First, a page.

Young children simply eat what they are given- food is a primal instinct, and it’s necessary to stay alive. Sometimes this “as long as it’s food” mentality continues well into adulthood, but this is not the case for me. I went through Perry’s Stages of Knowing in this aspect of my life. In my early childhood, I ate what I was given because my adults told me to. They knew better than I did about what I should eat and avoid. This was my “Garden of Eden” stage. As I grew to discern between foods I liked and disliked, I transitioned into the “Anything Goes” stage. I decided that if my parents didn’t know what food was best for me, I could eat anything I wanted. Through my late elementary and early junior high years, I consumed Poptarts and Sprite regularly, never once stopping to think of the implications the food I ate may have on my well-being and health. My shift into the “Thinking Critically” stage was less gradual. I decided that I would “phase meat out my diet,” and haven’t eaten it since. The idea of becoming vegetarian required a lot of thought. Is it moral to kill animals? Is it simply survival of the fittest? Can humans even survive off only plant-based foods? I gave each question the attention it was due. I had to deeply consider the viewpoints of both sides of the argument for meat being in our diet, and choose the one I felt was right for me. I’ve since become lactose intolerant as well, so I have to eat much healthier to compensate for the lack of animal products in my diet. This has led me to think critically about food in general how the standard diet should be healthier.
My transition to thinking critically about politics and the government has taken me on a well-worn path from the Left to the Right. My interest in politics was in its infancy when Obama was running for the first time. I was young enough that I didn’t have the capacity to understand his policies, but I knew that he was the charismatic one. My blind, uninformed support for Obama continued in the next election when he was still the likeable one. To me, republicans represented all that was intolerant and negative in the world- opposition to same sex marriage and abortion, overly conservative values, military spending, etc. I loved being liberal because everyone else my age is. My support for the democratic side only began to wean when I became thoroughly educated on the topics up for debate. My dad, who leans to the right, was my biggest influence. He’d always tried to get me to listen to his point of view, and I finally decided to break out of my egocentric mindset and consider his opinions. After all, he was a more experienced and knowledgeable source than anything I could get from my peers. His information had been nothing but reliable in other facets of life, so there was no reason to assume he’d be wrong in this one. Some of his views I disagreed with -he didn’t understand gay marriage and didn’t support the legalization of marijuana, although I’ve since swayed him on both- many of the things he said made a great deal of sense to me. As I started giving both sides of each argument equal consideration, I noticed the great deal of reason that supported the Republican side of many arguments and the evidence that backed them up. This isn’t to say that I magically became infatuated with Donald Trump. Now that I’m educated enough, I try to give both parties an equal chance and pick out what I like best from either. Balance is important, and I now realize that many people lack it when it comes to politics.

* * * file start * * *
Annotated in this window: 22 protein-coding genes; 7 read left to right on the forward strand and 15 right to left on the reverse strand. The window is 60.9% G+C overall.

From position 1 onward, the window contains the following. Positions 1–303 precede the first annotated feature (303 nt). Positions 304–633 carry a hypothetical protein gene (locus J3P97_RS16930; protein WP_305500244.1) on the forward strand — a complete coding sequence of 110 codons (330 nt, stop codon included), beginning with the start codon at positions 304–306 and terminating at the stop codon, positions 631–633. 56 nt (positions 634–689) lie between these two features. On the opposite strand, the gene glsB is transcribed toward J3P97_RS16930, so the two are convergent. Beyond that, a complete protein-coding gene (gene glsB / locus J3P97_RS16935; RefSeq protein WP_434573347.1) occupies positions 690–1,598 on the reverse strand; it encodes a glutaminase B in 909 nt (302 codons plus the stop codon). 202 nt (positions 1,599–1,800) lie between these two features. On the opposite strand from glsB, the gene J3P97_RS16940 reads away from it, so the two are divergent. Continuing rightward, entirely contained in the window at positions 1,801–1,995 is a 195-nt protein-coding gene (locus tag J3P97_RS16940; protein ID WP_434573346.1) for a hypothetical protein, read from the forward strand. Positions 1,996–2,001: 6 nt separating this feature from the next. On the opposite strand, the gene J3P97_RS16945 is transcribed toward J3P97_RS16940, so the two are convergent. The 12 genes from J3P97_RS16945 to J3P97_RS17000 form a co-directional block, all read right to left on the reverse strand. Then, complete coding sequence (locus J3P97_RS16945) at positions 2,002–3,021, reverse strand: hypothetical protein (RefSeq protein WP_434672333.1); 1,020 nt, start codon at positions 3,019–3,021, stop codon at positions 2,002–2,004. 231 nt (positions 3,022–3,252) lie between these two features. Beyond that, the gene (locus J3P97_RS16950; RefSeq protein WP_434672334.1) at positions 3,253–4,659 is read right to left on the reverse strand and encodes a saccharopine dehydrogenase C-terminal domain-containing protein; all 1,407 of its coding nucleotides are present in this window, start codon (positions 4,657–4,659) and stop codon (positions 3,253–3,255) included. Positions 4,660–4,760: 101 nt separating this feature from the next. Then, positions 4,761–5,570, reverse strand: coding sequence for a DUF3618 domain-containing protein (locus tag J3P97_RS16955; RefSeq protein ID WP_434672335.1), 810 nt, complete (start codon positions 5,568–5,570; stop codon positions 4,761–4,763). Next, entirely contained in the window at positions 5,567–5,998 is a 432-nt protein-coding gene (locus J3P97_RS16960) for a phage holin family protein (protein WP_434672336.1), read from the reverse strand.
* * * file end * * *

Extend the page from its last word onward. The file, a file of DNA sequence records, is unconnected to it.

Through employing critical thinking, every one of my beliefs has evolved to become more advanced and intellectual. For the most part, I started with egocentrism and sociocentrism clouding my ability to properly use and interpret information, but once I recognized that, I began to grow as a person. Being able to evaluate the reliability of the source and information and evaluate different perspectives led me to become the person I am today, who is always willing to listen to another’s point of view but has many strong opinions of her own. I’ve changed a lot, but this is just the beginning.